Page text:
Guidelines and textbooks support antipsychotic monotherapy in schizophrenia, Prof. Bitter said. However, he added, there was no guidance on polypharmacy, even though a significant proportion of patients with schizophrenia had received more than one antipsychotic in real-life practice.

    Antipsychotic polypharmacy is common in the treatment of schizophrenia, agreed Christoph U. Correll, Chairman of the Department of Child and Adolescent Psychiatry, Psychosomatic Medicine and Psychotherapy at Charité Universitätsmedizin Berlin, Germany. That is despite the introduction of novel antipsychotics that bind to multiple neuroreceptors. The evidence for superior efficacy and safety of antipsychotic polypharmacy in high-quality trials is missing, he observed.

    Prof. Correll, who is also Professor of Psychiatry and Molecular Medicine at the Donald and Barbara Zucker School of Medicine at Hofstra/Northwell in New York, USA, noted that real-world data, such as the data shown by Prof. Tiihonen and Prof. Bitter, suggested that there may be potential advantage of some antipsychotic combinations for preventing hospitalization.1,2

    One of the issues with antipsychotic polypharmacy, Prof. Correll argued, was that these combinations were being tried before or instead of clozapine, which had the best supporting evidence for being used in treatment-resistant patients. He acknowledged that not everyone was suitable for treatment with or tolerant of this medication.

    Side effects of antipsychotic combinations were another issue, there could of course be drug-drug interactions and an increased risk of adverse events. Prof. Correll advised that antipsychotic combinations should only be tried once adequate monotherapy options had been exhausted. He also advised that when switching from one antipsychotic to another, clinicians should always attempt to complete the intended switch before deciding that only the combined use of two antipsychotics could provide the desired efficacy.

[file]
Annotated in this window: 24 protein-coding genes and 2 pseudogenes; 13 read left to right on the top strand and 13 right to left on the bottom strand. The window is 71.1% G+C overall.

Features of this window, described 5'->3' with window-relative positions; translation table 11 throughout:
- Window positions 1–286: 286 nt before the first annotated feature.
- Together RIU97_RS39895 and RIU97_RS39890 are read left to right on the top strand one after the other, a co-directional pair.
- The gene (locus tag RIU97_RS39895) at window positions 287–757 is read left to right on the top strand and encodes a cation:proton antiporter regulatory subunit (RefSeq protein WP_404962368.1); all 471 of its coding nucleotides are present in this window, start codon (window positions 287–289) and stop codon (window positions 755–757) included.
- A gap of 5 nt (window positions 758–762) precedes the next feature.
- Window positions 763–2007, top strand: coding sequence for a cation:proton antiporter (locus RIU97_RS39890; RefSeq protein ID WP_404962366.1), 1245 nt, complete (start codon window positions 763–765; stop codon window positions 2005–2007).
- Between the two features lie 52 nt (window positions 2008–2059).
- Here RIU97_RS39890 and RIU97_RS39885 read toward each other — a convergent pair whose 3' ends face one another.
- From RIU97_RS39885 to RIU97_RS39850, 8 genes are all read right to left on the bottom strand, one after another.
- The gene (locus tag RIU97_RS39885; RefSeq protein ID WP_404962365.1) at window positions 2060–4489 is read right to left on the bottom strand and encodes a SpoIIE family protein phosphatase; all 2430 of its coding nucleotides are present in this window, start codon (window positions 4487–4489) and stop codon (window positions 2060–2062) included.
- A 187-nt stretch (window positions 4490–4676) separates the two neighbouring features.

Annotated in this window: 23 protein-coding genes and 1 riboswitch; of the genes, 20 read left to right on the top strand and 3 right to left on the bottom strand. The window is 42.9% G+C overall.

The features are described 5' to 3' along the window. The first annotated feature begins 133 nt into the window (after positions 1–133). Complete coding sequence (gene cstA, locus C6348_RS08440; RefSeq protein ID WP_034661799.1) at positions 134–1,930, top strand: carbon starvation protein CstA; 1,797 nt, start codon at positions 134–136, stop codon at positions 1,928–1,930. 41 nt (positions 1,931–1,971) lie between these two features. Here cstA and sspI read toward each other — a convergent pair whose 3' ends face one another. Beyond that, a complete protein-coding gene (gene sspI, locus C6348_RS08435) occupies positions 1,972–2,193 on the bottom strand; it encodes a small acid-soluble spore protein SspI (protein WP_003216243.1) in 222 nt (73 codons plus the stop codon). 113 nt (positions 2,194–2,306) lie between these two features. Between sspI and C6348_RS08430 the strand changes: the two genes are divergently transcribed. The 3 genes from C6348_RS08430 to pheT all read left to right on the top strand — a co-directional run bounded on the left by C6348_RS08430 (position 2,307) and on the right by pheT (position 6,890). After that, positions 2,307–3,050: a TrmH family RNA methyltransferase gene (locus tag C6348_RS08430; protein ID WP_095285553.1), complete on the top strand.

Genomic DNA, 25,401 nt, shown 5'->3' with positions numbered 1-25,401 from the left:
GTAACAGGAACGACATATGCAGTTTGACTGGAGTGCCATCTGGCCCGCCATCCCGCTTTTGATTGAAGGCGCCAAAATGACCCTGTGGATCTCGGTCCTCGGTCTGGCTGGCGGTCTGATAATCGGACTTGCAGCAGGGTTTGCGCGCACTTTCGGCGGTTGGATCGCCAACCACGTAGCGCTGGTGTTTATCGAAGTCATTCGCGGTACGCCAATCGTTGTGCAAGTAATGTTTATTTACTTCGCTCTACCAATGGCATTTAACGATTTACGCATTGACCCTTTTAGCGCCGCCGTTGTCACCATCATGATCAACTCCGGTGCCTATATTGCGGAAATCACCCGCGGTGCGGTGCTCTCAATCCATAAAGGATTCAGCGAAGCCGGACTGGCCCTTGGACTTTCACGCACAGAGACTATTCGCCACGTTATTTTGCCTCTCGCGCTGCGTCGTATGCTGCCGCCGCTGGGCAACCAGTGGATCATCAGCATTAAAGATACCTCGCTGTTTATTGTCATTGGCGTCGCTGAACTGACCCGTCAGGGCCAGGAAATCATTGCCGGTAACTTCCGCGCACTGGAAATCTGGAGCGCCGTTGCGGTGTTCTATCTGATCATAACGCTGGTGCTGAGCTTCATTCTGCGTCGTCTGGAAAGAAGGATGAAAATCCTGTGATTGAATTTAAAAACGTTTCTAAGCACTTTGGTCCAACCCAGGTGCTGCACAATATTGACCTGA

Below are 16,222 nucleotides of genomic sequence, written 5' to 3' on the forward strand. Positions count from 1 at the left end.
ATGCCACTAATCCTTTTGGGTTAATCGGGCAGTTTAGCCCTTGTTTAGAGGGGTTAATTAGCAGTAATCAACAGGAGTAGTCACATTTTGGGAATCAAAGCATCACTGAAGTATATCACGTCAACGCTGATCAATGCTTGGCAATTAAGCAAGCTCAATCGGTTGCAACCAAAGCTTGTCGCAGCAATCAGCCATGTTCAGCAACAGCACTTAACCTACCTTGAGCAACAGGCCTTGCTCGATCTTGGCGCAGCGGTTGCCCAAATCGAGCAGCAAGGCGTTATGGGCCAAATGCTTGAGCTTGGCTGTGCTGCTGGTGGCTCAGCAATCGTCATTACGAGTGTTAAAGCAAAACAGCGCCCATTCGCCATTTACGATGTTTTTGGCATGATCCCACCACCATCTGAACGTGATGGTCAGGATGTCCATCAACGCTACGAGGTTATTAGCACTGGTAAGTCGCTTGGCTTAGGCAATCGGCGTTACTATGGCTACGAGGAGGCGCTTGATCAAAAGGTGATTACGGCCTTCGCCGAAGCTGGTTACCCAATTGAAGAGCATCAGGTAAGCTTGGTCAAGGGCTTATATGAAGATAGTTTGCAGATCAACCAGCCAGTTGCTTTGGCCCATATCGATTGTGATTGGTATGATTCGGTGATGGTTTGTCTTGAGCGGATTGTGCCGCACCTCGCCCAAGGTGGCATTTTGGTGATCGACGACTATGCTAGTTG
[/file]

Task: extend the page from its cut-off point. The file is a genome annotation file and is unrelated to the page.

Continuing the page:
Current treatment guidelines3 rely heavily on randomised controlled trials data, Prof. Tiihonen said, noting that people often forget the importance of observational studies. Both approaches were needed to get the full picture, he said, as conducting a randomised controlled trial looking at all the various antipsychotic combinations was just untenable – there would need to be more than 10,000 or 20,000 patients included in such a trial, testing 20-30 possible combinations for a long period of time, so observational studies were an important way to try to fill the knowledge gap and inform routine clinical practice.


    1. Tiihonen J et al. JAMA Psychiatry 2019; 76(5) : 499-507.
    2. Katona L et al. Schizophr Res. 2014; 152(1) : 246-254.
    3. Hasan A et al. World J Biol Psychiatry. 2012; 13(5) : 318-378